Categories
LinkedIn

InMaps – Visualize Your Network on LinkedIn

InMaps – Visualize Your Network on LinkedIn

InMaps were cool.

Let’s say you’ve got a nice, growing network on LinkedIn.

InMaps - Visualize Your Network on LinkedIn
Linkedin Chocolates (Photo credit: nan palmero)

Hurray! Now let’s say that it’s gotten large enough that you’re unsure of how it’s all trending. After all, what if your network is dominated by people who used to work at Fidelity but you want to get into Prudential instead? How can you see how things are shaking out? Or maybe you want to get a handle on job titles that you’re seeing – what if most of your network consists of tradespeople in your area, rather than people who might actually be able to find you something? If you’re an accountant, a network full of hairdressers and landscape contractors is lovely but it might not be really doing it for you, eh?

Here’s where InMaps came in.

What InMaps Does

Essentially, what LinkedIn was doing is, instead of geographically mapping your connections, they were mapping other meaningful relationships among all of those people. So instead you could see things like job titles that frequently come up, and other connections. These included who used to work where. If you’d worked in several places (like I have) you might have seen one former employer dominate, particularly if you’d just left a particular role.

After all, when Hachette Book Group and I parted ways, suddenly I connected to the other seventeen or so people who were being outsourced. There was a bit of urgency to getting connected, and we wanted to maintain friendships. I’d had to dig a bit in order to find former colleagues further back in my career. And, by the way, FYI, this does behoove one to try to make connections. These connections would be both during employment and to reach back to older connections. This is because the natural push to connect might not come about if you’re thinking about a job you held twenty years ago, long before LinkedIn existed.

InMaps Downside

It would take a while for LinkedIn to generate an InMap. Particularly if you’ve got a lot of connections. This was a feature that never really got out of Beta, so that was totally understandable.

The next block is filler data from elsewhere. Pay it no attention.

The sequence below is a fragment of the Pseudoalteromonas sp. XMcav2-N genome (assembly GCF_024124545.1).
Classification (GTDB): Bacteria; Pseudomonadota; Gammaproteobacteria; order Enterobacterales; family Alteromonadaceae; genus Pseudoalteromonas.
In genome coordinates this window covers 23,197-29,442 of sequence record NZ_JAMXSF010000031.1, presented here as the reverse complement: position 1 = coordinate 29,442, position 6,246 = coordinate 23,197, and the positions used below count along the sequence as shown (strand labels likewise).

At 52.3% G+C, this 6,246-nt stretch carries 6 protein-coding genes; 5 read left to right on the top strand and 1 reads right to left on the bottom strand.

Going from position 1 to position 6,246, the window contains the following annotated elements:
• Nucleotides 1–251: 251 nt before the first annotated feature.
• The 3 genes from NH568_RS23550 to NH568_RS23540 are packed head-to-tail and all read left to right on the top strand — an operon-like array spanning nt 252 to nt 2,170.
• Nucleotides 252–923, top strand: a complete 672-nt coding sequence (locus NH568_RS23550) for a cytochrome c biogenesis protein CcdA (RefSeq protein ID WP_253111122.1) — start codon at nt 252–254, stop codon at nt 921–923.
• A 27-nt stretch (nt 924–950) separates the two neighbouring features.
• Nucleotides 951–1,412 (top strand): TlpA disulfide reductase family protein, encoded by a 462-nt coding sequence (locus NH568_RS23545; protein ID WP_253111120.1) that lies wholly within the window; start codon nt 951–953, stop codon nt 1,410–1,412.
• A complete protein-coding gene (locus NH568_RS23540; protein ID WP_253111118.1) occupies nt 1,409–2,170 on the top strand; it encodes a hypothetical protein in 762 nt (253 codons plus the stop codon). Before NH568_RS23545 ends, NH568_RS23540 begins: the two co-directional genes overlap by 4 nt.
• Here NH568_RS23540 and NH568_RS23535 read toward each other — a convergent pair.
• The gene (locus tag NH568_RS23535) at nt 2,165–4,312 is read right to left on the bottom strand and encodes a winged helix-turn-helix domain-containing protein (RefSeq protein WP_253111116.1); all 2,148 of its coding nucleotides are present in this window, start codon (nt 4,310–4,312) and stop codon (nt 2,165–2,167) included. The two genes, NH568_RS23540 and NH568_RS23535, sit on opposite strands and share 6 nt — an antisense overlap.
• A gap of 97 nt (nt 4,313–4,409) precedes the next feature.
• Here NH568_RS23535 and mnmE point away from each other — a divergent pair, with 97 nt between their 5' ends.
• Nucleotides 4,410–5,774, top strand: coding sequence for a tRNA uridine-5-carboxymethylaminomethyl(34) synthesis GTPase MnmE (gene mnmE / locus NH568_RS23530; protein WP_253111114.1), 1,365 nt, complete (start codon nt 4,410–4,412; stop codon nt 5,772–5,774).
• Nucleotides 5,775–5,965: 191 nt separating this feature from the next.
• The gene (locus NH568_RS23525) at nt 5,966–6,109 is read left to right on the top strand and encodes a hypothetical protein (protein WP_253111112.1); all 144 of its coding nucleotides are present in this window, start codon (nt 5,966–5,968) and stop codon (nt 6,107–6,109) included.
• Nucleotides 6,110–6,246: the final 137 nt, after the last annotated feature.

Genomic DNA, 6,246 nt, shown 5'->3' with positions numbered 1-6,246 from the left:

But here was the InMap for a woman named Leslie Gotch Zarelli. So this should give something of an idea about how the overall pattern looked. Her InMap (I would have posted mine, but LinkedIn never generated one) was dominated by general areas like Legal. Plus she had probably a former employer or two, and what appeared to be some job duties.

More information was here. LinkedIn discontinued the service in 2015 and never really replaced it. So your contacts now are static. A pity, as it was a great idea. LinkedIn – people want this! Get mappin’!

Categories
Career changing

Community Management Haikus

Community Management Haikus

Community Management Haikus are – I will be the very first person to admit this – a rather silly topic. This is a Friday topic, a bit of fun as this can, often, be a rather fun sort of a profession and industry. After all, you are spending your time tweeting, posting to Facebook, and using Google+. You are making videos, and you are writing blog entries (much like this one, actually).

The truth is that, although it can also, sometimes, be a laugh riot, community management and the overall discipline of social media marketing can sometimes be rather serious. We may need to cobble  together some sort of a response to rather somber news, such as a death in our industry or our community or our company. We may have to address angry customers, disillusioned share holders, or the bewildered folks among us who just need a little help and then they can be on their way.

We are deadly serious, as we do our best to cut down on the number of technical support calls, or increase customer engagement and satisfactions. Or maybe we just want to create a memorable experience and, in the meantime (assuming that the stars and the planets all align absolutely perfectly), get someone to bookmark our link or subscribe to our RSS feed.

Come back, we cry. Come back and we will dazzle you with even niftier content.

But I’m rambling here. Maybe we just, sometimes, want to write something that can only charitably be referred to as pseudo-artsy.

Haiku for You

Community Management Haikus

Fun with the topic
feel free to add more in the
comments section, please

Community is
four syllables, so comm is
abbreviation

Fear, uncertainty
doubt commingle with robot
avatars and posts

Small things can blow out
of proportion, as there’s no
tone emoticon

Social media –
substitute for life? Maybe.
Or just leisure time